Minocycline is an oral antibiotic used to treat acne or bacterial infections including respiratory and urinary tract infections. The therapy is currently being studied for use in people with relapsing-remitting multiple sclerosis (RRMS) or clinically isolated syndrome (CIS), referring to the first episode of neurologic symptoms that last at least 24-hours and are caused by myelin damage.
How minocycline works
The symptoms of MS are caused by the immune system mistakenly attacking and damaging the myelin sheath (a protective layer that surrounds nerve fibers), leading to disrupted nerve signaling and eventual permanent nerve damage. The damage can be caused by immune cells, such as T-cells, entering the brain and spinal cord and triggering inflammation of nerve tissue.
Minocycline is believed to have immunomodulatory (altering the immune system), anti-inflammatory, and neuroprotective properties, which makes the antibiotic an interesting potential candidate for the treatment of MS. Minocycline can influence T-cells in several ways. For example, it can reduce inflammation by preventing T-cells from producing cytokines, proteins that can trigger the inflammatory response. It can also reduce the number of T-cells available that damage nerves by preventing T-cell proliferation. Finally, it can prevent T-cells from crossing the blood-brain barrier (BBB) and access the brain and spinal cord.
Minocycline in clinical trials
Minocycline has been tested alone and in combination with other drugs in clinical trials for both RRMS and CIS.
Teva Pharmaceuticals sponsored a Phase 2 trial (NCT00203112) to assess whether minocycline could improve the efficiency of their MS drug, Copaxone (glatiramer acetate), in patients with RRMS. The multicenter, double-blind, placebo-controlled trial tested the combination (compared to a Copaxone-placebo combination) in 44 patients over nine months. The results, published in the scientific journal Multiple Sclerosis, were promising as the treatment was well tolerated and a significant reduction in the number of new lesions was observed in the treatment group compared to the placebo.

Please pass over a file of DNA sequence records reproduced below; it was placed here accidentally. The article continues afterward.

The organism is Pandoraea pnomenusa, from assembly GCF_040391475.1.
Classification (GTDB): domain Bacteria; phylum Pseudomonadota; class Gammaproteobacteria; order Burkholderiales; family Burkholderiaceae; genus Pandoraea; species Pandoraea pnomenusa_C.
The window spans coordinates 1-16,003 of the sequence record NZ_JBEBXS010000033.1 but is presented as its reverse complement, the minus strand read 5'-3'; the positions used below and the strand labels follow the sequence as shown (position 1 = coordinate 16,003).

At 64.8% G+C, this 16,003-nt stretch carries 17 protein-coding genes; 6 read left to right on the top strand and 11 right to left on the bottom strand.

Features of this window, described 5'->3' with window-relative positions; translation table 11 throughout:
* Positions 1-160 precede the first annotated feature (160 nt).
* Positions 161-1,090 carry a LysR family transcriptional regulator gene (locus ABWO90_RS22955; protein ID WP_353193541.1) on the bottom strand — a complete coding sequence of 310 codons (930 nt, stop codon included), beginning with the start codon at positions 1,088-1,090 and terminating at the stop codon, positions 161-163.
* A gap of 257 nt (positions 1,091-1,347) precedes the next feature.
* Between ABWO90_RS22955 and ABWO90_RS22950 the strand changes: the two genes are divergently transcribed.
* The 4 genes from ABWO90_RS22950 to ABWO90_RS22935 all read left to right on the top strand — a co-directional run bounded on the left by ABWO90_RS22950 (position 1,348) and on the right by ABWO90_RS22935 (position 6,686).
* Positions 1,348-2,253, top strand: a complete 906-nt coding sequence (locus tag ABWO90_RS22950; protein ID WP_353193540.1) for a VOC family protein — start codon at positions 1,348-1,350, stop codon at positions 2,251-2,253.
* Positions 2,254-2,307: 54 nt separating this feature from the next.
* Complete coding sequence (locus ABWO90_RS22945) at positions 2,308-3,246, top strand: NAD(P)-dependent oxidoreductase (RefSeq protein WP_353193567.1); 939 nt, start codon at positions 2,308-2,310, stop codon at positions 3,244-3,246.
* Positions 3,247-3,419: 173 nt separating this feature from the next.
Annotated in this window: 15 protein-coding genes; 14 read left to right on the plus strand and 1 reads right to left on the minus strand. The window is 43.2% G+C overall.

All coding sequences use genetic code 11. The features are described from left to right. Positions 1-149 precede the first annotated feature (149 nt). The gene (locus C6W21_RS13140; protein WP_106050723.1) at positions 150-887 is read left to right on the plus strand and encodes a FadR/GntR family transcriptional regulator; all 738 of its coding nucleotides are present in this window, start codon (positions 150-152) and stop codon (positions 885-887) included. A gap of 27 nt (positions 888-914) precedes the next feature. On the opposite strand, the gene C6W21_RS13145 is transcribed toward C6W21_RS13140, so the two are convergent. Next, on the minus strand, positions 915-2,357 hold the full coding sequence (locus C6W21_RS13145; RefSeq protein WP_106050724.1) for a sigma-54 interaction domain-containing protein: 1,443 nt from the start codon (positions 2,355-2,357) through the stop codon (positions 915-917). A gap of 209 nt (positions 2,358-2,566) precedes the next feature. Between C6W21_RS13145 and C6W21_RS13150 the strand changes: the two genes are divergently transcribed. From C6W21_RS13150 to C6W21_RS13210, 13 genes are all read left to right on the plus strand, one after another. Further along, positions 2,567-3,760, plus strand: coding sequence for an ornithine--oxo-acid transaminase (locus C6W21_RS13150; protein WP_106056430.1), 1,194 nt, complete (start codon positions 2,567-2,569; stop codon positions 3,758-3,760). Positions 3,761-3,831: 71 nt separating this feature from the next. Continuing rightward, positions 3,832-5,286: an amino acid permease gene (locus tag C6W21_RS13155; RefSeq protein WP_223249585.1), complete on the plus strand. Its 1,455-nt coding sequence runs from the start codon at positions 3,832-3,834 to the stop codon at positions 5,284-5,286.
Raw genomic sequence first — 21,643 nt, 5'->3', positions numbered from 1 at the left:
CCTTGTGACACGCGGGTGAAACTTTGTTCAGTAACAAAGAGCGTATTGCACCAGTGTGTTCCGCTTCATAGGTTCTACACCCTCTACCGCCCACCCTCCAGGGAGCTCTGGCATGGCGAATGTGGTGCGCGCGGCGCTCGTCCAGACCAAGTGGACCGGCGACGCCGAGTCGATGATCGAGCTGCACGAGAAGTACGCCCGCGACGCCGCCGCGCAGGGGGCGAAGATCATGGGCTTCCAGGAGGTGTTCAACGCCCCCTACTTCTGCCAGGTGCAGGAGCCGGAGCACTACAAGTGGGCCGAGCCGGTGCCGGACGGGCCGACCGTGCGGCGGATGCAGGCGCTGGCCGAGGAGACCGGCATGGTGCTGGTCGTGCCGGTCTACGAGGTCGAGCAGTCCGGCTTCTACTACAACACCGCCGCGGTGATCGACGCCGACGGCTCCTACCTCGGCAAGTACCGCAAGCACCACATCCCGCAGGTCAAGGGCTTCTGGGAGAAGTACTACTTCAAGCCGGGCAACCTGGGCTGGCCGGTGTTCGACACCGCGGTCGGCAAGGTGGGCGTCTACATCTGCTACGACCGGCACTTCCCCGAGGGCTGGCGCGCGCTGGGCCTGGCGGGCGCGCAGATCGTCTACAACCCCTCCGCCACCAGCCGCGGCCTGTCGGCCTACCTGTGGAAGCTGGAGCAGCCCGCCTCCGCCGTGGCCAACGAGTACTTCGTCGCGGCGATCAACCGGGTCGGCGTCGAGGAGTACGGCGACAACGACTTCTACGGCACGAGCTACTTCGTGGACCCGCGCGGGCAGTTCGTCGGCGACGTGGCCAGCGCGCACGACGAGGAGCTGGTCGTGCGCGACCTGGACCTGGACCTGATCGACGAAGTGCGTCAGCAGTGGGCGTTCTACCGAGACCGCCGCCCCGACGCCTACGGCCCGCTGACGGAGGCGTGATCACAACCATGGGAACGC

A Phase 2 multicenter, double-blind, placebo-controlled trial (NCT01134627) was carried out by Merck to determine the effect of minocycline in combination with Rebif (interferon beta-1a) in RRMS patients. However, this trial was terminated in 2013, as it showed no statistically significant benefits.
A Phase 3 double-blind placebo controlled Canadian study (NCT00666887) of minocycline in people with CIS was completed in 2015. Results showed that doses of 100 mg of oral minocycline twice daily for six months reduced the relative and absolute risk of MS in people who experienced CIS by 44.6% and 27.4%, respectively. The results are published in the The New England Journal of Medicine.
The most common side effects of minocycline are diarrhea, dizziness or light-headedness, skin and gum discolorations, sun sensitivity, and fungal infections.
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